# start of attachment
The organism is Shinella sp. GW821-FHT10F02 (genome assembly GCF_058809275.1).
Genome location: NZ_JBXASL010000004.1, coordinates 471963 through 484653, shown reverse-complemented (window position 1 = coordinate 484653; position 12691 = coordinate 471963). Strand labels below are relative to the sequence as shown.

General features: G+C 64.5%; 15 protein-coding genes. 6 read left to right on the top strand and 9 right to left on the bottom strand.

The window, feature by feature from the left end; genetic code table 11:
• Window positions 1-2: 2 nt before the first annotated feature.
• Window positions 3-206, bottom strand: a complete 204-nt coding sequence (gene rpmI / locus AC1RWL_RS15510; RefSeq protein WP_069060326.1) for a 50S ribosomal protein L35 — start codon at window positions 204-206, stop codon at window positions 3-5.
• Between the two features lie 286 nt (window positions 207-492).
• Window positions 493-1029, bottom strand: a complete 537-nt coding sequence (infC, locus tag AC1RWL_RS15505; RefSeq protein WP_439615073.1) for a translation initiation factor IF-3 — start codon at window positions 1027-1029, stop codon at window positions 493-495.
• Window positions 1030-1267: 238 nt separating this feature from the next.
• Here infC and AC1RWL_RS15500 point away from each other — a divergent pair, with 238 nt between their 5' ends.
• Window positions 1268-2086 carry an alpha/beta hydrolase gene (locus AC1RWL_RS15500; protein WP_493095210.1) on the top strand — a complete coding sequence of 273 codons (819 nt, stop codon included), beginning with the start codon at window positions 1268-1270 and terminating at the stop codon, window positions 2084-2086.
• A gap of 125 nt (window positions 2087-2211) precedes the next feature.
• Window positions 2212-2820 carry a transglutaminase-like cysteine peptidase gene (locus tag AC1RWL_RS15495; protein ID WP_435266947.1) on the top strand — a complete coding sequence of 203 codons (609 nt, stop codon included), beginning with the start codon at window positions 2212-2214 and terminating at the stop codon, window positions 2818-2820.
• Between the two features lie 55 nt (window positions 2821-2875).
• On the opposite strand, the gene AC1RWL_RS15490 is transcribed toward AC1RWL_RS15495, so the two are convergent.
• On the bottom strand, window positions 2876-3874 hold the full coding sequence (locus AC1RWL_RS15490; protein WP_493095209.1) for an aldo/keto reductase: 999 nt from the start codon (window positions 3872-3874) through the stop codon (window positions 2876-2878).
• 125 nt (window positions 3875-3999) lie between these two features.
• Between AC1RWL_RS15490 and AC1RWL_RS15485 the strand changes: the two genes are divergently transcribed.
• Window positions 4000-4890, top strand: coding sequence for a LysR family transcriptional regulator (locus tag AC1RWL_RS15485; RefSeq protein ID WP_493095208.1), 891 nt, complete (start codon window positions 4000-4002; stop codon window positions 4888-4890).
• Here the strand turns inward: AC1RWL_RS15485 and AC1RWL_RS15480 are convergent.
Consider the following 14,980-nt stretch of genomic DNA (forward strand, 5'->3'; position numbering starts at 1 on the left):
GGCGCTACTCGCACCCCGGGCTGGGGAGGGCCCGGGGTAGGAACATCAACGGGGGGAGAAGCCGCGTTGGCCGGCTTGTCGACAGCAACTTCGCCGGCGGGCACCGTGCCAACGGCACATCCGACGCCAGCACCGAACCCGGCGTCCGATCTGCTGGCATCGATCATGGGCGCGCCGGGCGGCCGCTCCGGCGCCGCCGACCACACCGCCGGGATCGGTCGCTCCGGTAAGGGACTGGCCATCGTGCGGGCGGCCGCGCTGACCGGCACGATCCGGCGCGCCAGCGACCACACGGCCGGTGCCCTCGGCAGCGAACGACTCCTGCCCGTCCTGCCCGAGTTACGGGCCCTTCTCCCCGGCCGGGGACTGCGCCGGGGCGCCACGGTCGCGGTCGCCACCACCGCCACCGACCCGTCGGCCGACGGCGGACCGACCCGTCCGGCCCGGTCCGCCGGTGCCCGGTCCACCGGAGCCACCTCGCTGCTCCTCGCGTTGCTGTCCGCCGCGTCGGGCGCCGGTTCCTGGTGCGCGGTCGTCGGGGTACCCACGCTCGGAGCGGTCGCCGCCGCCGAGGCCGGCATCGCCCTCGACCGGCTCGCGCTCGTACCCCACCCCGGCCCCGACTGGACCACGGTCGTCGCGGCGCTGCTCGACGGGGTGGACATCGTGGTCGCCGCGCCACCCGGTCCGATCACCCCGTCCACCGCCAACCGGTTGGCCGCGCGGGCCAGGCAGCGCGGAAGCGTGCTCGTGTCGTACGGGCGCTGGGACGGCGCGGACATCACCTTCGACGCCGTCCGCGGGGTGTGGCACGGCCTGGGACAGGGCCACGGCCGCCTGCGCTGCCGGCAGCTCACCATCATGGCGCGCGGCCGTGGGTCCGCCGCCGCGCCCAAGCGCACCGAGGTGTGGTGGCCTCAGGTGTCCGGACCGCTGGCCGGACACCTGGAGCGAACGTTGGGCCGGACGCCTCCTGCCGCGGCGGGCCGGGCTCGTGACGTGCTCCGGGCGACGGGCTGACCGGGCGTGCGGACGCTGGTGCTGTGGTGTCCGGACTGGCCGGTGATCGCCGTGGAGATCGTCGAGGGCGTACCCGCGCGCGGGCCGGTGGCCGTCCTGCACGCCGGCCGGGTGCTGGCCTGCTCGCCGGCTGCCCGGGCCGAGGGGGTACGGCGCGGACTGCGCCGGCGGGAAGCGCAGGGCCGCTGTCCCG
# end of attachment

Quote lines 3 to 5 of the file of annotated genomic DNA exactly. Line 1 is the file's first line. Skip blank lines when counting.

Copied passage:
General features: G+C 64.5%; 15 protein-coding genes. 6 read left to right on the top strand and 9 right to left on the bottom strand.

The window, feature by feature from the left end; genetic code table 11:
• Window positions 1-2: 2 nt before the first annotated feature.